A stream of information about saliva’s host of forms and functions.
Why think about spit? For one thing, the biodiversity of oceans and rainforests may get plenty of notice, but as Batten writes, “you have a diverse natural ecosystem right inside your mouth.” For another, “whether your food is going down (when you’re eating) or up (when you’re barfing), there are five kinds of salivation.” Along with dipping into the biota and biology of spit, venom, and related substances, the author introduces relevant scientists and others, from Ivan Pavlov to baseball spitballer Elwin Charles “Preacher” Roe, as well as a host of animal spitters, including snakes, mosquitoes (“the only creatures that can suck and spit at the same time”), and venomous shrews. Saliva’s roles in both healing and in spreading disease also come in for look overs, and a final chapter gathers up competitive spitting events involving not just watermelon seeds, but also crickets and kudu poop. The lively color stock photos and crudely drawn pen-and-ink figures make an ill-fitting mix but do catch the tang of the narrative. Still, in comparison to Dawn Cusick’s blatantly titillating Get the Scoop on Animal Snot, Spit and Slime! (2016), Batten goes for a more-measured blend of gross and intellectual grist. Human figures are rare, but there is some diversity in the cast.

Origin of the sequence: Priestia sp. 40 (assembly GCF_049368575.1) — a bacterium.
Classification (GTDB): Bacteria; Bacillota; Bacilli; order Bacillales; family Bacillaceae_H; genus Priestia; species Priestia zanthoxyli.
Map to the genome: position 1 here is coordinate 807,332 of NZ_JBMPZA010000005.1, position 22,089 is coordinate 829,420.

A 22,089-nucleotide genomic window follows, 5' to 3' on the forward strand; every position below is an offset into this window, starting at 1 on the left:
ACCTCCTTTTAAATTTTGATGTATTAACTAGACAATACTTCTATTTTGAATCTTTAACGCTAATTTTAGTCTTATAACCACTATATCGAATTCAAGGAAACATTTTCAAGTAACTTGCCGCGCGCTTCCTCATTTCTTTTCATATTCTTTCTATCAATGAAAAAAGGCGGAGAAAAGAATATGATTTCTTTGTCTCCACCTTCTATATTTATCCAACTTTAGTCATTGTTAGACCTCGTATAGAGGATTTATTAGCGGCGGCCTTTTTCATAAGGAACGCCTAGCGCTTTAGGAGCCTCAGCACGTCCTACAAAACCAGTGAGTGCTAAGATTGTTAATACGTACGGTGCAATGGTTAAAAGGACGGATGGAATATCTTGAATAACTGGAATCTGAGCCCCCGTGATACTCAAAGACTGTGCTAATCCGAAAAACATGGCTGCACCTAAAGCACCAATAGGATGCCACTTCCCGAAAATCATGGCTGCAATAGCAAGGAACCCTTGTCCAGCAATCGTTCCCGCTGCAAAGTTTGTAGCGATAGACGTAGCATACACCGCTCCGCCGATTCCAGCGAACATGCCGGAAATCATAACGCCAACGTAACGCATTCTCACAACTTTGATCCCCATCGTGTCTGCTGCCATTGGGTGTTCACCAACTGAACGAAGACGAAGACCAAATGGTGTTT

A lot to digest—but easy to chew, swallow, and regurgitate. (introduction, index) (Nonfiction. 9-11)